Indeed it is turkey time. Hunters have been practicing turkey calls for weeks!
The South Zone for Rio Grande turkey hunting opened March 17 and closes April 29. The North Zone opens March 31, closing May 13. In counties only allowing one turkey gobbler, the season runs April 1- 30. Most other counties in the south and north zones allow a four-bird bag limit (fall and spring seasons combined).
Some counties stipulate only gobblers may be taken; some also allow shooting bearded hens. Check the particular county in which you plan to hunt to avoid a fine and loss of your game bird. All counties are listed alphabetically in the back part of the Texas Parks and Wildlife Outdoor Annual, the free regulations pamphlet available where licenses are sold, and through Texas Parks and Wildlife (TWPD) offices.
There is a different season and bag limit for eastern turkeys. It is in east Texas, as you might expect, and is only open in 15 counties, April 15- May 14. The bag limit is one gobbler, in the spring, only. There is no legal hunting of eastern turkeys in the fall. A special regulation requires that all eastern gobbler harvests be reported to TPWD within 24 hours of the kill. An app for smart phones – “My Hunting Harvest” – enables that. Or the website or a phone call will handle it. It’s a costly violation to fail to report. The difference in seasons and bag limits for eastern turkeys are good reasons to check counties in the Outdoor Annual. Hunting is expensive enough without the added cost of a hunting violation fine.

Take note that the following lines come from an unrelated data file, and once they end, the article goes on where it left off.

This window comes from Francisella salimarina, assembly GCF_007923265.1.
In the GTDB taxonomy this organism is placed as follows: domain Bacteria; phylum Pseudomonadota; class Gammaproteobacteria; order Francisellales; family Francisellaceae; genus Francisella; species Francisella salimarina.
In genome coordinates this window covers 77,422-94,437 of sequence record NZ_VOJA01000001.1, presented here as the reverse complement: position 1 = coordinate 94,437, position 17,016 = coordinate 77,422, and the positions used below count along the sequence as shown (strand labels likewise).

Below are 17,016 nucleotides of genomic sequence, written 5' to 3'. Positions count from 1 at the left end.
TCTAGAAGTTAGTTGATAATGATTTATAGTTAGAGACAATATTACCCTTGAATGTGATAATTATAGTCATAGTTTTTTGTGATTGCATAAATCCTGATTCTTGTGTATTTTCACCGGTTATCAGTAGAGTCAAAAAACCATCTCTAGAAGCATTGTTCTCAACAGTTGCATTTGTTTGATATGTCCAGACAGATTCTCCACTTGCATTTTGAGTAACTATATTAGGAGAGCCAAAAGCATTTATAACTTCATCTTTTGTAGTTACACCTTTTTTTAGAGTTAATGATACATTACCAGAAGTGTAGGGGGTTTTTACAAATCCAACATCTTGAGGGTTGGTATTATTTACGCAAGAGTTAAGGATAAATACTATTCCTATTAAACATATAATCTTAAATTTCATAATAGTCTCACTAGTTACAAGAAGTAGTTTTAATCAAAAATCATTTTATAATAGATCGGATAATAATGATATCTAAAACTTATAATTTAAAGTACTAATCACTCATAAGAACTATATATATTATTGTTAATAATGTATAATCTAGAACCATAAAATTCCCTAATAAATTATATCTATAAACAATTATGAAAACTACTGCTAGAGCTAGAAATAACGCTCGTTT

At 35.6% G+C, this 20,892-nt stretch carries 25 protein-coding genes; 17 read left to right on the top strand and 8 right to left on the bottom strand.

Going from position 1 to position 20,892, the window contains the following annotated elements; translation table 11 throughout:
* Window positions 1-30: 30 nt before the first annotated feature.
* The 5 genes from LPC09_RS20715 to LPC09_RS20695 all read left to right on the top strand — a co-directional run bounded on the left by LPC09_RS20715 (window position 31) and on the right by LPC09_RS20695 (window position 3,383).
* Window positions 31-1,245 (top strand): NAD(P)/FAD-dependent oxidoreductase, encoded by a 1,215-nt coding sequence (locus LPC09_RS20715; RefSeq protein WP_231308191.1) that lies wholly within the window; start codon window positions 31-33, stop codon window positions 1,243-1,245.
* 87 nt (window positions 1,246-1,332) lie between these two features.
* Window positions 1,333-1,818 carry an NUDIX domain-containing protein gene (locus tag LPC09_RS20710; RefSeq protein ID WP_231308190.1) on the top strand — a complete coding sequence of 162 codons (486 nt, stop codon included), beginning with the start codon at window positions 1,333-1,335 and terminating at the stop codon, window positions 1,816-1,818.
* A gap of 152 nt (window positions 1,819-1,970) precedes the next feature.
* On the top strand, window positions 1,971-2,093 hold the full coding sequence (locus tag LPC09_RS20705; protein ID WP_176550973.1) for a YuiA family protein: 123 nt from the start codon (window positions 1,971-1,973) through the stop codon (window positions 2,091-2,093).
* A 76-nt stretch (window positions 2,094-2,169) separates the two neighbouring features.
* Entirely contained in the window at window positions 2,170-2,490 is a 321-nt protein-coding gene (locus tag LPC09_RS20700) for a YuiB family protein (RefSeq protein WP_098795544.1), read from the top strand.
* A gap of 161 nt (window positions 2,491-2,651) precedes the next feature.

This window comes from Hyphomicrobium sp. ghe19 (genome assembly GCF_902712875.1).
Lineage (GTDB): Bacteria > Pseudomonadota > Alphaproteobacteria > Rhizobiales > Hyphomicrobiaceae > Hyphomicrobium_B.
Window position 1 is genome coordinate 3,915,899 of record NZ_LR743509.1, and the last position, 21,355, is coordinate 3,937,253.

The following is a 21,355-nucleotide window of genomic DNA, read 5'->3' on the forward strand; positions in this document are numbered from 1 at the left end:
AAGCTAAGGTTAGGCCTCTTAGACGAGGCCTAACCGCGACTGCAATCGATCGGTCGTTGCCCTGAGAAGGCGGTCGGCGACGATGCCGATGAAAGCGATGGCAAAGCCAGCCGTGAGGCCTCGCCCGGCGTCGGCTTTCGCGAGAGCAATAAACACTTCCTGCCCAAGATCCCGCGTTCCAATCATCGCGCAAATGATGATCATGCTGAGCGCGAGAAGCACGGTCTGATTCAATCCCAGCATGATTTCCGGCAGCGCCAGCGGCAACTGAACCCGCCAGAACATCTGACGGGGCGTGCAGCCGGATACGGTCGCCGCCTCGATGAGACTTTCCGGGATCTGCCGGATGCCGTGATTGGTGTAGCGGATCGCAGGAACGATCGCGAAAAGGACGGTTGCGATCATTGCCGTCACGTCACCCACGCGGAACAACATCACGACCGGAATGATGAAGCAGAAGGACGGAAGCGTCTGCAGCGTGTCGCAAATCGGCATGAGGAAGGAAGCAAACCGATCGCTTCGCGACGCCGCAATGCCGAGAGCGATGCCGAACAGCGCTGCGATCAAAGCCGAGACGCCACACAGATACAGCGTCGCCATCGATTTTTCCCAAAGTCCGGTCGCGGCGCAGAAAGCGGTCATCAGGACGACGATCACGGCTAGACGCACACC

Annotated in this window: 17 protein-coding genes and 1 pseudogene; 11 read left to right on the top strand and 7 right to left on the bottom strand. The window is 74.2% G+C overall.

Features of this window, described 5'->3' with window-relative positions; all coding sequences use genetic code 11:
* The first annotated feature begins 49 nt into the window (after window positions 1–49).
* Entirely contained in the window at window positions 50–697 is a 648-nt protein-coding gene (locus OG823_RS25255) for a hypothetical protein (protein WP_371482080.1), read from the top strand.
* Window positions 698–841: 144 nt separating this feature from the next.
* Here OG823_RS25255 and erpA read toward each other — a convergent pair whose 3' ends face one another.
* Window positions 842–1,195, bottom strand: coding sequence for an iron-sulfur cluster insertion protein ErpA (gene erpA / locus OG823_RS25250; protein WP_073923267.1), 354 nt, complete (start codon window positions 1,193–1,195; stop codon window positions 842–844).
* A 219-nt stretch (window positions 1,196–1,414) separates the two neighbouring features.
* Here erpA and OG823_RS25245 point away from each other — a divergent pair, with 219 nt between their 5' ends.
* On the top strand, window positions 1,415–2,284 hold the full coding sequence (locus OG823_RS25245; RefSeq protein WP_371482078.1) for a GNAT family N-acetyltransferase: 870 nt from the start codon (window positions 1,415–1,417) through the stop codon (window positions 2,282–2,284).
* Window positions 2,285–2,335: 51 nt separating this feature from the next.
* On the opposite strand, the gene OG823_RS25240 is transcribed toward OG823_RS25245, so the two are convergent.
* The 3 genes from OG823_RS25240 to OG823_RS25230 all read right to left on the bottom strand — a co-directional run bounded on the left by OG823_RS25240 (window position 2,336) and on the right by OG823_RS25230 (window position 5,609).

All legal firearms and archery gear are permissible for hunting Rio Grande turkeys, BUT, shotguns only are required for – you guessed it – eastern turkeys. See page 54 in the Outdoor Annual for archery regulations.
A few years ago, an outdoor writer colleague got sanctimonious in condemning using rifles instead of shotguns for turkey hunting. He claimed turkeys “deserved better” than being shot with rifles, writing that to hunt them around feeders and appealing to their need to feed was unethical. He wanted everybody to hunt with shotguns and call turkeys, like he does.
I hunt like he does – with a shotgun and turkey calls. But I admire someone who can make a clean kill – like a head shot – with a rifle. And appealing to hunger doesn’t seem any less ethical than appealing to breeding. Many male species – especially deer and man – have been reported to have preferred postponing a meal if given breeding as an alternative.
Most hunters nowadays use shotguns. Calling a turkey within range is a thrill.
TPWD turkey program leader Jason Hardin says there are plenty of turkeys in Texas, and many hens are already bred. That could mean gobblers will readily come to calls since unbred turkeys could be scarce. South Texas has high populations, as does the Hill Country. The Rolling Plains population is still low.
It’s important to wear camo and SIT STILL! Turkeys’ instincts detect even slight movement.